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weight, speed, board length and instability

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  • weight, speed, board length and instability

    I am 45 yrs old and about 208 lbs. I decided to try wake boarding after buying a board for my daughters to learn on. So, yeah, I am attempting to ride a small (137, I think) ladies (if that even matters) board. The good news is that the boots seem to accommodate quite a range of foot size.

    I have gotten to the point where I can get up at a rate of about 60% but coming up is anything but graceful. I can adjust and/or tolerate the hard starting but my real problem is that the instability is causing this activity to be zero fun. I can stay up even over other boat wakes but staying up is all I am doing.

    Perhaps I am asking my driver to go too fast in an effort to keep the board high on the water? Or, is the board just too small for my size? I don't know what the speed was exactly but it felt a little faster than my preferred ski-speed.

    I am stable on combo skis and can do anything I want on a knee-board. I have never been able to deep-water start on slalom but I have dropped a ski a few times. I want to enjoy boarding and will buy another board if that may help.

    I am sure it doesn't matter to my stability issues but may contribute to my hard starts but, I am doing this behind a 3.0L on an 18ft Stingray with 21 inch prop.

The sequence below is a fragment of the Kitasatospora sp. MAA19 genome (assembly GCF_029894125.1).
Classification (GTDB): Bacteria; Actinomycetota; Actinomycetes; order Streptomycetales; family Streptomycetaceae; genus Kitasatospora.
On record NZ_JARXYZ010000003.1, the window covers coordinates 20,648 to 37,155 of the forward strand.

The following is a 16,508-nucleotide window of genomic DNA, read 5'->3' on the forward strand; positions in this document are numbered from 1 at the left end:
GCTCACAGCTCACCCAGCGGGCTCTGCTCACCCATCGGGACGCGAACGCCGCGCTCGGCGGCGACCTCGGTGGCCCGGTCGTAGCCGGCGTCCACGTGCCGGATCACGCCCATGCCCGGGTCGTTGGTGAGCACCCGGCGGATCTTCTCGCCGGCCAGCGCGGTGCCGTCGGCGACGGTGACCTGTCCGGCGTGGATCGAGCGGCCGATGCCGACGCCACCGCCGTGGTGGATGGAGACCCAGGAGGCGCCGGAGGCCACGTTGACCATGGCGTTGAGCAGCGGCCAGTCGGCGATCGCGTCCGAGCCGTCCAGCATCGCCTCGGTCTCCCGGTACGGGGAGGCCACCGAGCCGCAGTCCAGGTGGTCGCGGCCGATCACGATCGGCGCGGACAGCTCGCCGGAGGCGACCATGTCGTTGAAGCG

• #2
    Need video! lol I'm sure one of the young-ins got it.


    • #3
      If you can get up your 8-18 year olds will get up and ace it easily. It's easier on a larger board but at your size you can ride a 137. To learn how to ride just run the boat at 15mph on a GPS (that could be almost any speed on the boat speedometer) and learn how to edge, slide, and run straight within the wake. The wake is wide at that speed. If you need to let go with your back hand after you are up and stable. It is sometimes tough to get used to twisting your body enough to make riding easy. It is much easier than single ski riding though.
      Before you get another board get yourself a no stretch rope. It is much better than a ski rope for wake boarding, and for knee boarding.


      • #4
        Lower speeds helped a lot! Apparently there just wasn't enough of the board in the water before. I am not quite ready for any air-time just yet but crossing the wake was not a scary task. Attempting to switch the other foot forward resulted in an instant face-plant. I think I was standing too tall while trying the turn. I will work on that on the next trip.


        • #5
          Squat down when you transfer your weight, like you see someone in Tai Chi do. Not deep, but legs definitely bent. Move the handle with your hands towards the new front foot. That will pull you in the right direction and make the board twist naturally. Face plants are common. Apparently more common if you are 40 than 10, or maybe they just hurt more over 40.
          Also, try bunny hops. When going straight with the boat, push the back foot down. The board rides up the ramp you just created and will push you up in the air some. You add a bit of jump as you get to the top. You can also try this going off the wake to the outside, if you want.


          • #6
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            Change your prop. A 21 pitch with a 3 liter is to much prop for watersports. Go with a 4 blade in a 17 or 19 pitch. It will make a world of difference
            2004 Caravelle 187